Hwang, Dae Sung

    2016-01-01

    The quark transversity distribution inside nucleon is less understood than the quark unpolarized and helicity distributions inside nucleon. In particular, it is important to know clearly why the quark helicity and transversity distributions are different. We investigate the origin of their discrepancy.

  15. Color confinement multi quark resonance

    Energy Technology Data Exchange (ETDEWEB)

    Wang Fan [Department of Physics, Nanjing University, Joint Center for Particle Nuclear Physics and Cosmology, Nanjing University and Pupil Mountain Observatory, Nanjing, 210008 (China); Ping, J.L. [Department of Physics, Nanjing Normal University, Nanjing, 210097 (China); Pang, H.R. [Department of Physics, Southeast University, Nanjing, 210008 (China); Chen, L.Z. [Department of Physics, Nanjing University, Joint Center for Particle Nuclear Physics and Cosmology, Nanjing University and Pupil Mountain Observatory, Nanjing, 210008 (China)

    2007-06-15

    A new kind microscopic resonance, the color confinement multi quark resonance is proposed and studied. The quark delocalization color screening model is compared to one of the chiral quark model, the Salamanca model, and a new mechanism of the intermediate range NN interaction, the mutual distortion of interacting nucleons, is checked to be similar to the {sigma} meson exchange.

  16. (Super)Yang-Mills at Finite Heavy-Quark Density

    CERN Document Server

    Faedo, Anton F; Mateos, David; Tarrio, Javier

    2014-01-01

    We study the gravitational duals of $d$-dimensional Yang-Mills theories with $d\\leq 6$ in the presence of an ${\\cal O} (N^2)$ density of heavy quarks, with $N$ the number of colors. For concreteness we focus on maximally supersymmetric Yang-Mills, but our results apply to a larger class of theories with or without supersymmetry. The gravitational solutions describe renormalization group flows towards infrared scaling geometries characterized by fixed dynamical and hyperscaling-violating exponents. The special case $d=5$ yields an $AdS_3 \\times \\mathbb{R}^4 \\times S^4$ geometry upon uplifting to M-theory. We discuss the multitude of physical scales that separate different dynamical regimes along the flows, as well as the validity of the supergravity description. We also present exact black brane solutions that encode the low-temperature thermodynamics.

  17. On Spatial Resolution in Habitat Models: Can Small-scale Forest Structure Explain Capercaillie Numbers?

    Directory of Open Access Journals (Sweden)

    Ilse Storch

    2002-06-01

    Full Text Available This paper explores the effects of spatial resolution on the performance and applicability of habitat models in wildlife management and conservation. A Habitat Suitability Index (HSI model for the Capercaillie (Tetrao urogallus in the Bavarian Alps, Germany, is presented. The model was exclusively built on non-spatial, small-scale variables of forest structure and without any consideration of landscape patterns. The main goal was to assess whether a HSI model developed from small-scale habitat preferences can explain differences in population abundance at larger scales. To validate the model, habitat variables and indirect sign of Capercaillie use (such as feathers or feces were mapped in six study areas based on a total of 2901 20 m radius (for habitat variables and 5 m radius sample plots (for Capercaillie sign. First, the model's representation of Capercaillie habitat preferences was assessed. Habitat selection, as expressed by Ivlev's electivity index, was closely related to HSI scores, increased from poor to excellent habitat suitability, and was consistent across all study areas. Then, habitat use was related to HSI scores at different spatial scales. Capercaillie use was best predicted from HSI scores at the small scale. Lowering the spatial resolution of the model stepwise to 36-ha, 100-ha, 400-ha, and 2000-ha areas and relating Capercaillie use to aggregated HSI scores resulted in a deterioration of fit at larger scales. Most importantly, there were pronounced differences in Capercaillie abundance at the scale of study areas, which could not be explained by the HSI model. The results illustrate that even if a habitat model correctly reflects a species' smaller scale habitat preferences, its potential to predict population abundance at larger scales may remain limited.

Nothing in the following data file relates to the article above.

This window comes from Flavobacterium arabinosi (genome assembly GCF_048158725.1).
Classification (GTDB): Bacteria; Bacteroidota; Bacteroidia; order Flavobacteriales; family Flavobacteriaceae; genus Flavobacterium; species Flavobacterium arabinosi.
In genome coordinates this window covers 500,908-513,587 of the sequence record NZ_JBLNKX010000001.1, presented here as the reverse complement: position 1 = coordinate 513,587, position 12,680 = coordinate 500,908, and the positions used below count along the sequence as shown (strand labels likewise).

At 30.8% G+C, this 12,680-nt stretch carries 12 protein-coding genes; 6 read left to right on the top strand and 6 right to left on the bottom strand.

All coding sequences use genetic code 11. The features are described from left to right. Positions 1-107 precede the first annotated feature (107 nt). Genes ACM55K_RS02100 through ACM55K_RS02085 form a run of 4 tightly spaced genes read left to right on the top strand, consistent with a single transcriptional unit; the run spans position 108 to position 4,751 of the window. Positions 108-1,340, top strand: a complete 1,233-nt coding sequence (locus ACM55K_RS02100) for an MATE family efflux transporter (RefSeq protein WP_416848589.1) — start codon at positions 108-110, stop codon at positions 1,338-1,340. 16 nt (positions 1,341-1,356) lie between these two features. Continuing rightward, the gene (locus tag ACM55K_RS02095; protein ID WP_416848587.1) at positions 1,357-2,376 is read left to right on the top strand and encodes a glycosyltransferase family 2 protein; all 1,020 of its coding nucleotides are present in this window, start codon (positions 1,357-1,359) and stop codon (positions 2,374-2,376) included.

18. Heavy Quarks, QCD, and Effective Field Theory

    Energy Technology Data Exchange (ETDEWEB)

    Thomas Mehen

    2012-10-09

    The research supported by this OJI award is in the area of heavy quark and quarkonium production, especially the application Soft-Collinear E ective Theory (SCET) to the hadronic production of quarkonia. SCET is an e ffective theory which allows one to derive factorization theorems and perform all order resummations for QCD processes. Factorization theorems allow one to separate the various scales entering a QCD process, and in particular, separate perturbative scales from nonperturbative scales. The perturbative physics can then be calculated using QCD perturbation theory. Universal functions with precise fi eld theoretic de nitions describe the nonperturbative physics. In addition, higher order perturbative QCD corrections that are enhanced by large logarithms can be resummed using the renormalization group equations of SCET. The applies SCET to the physics of heavy quarks, heavy quarkonium, and similar particles.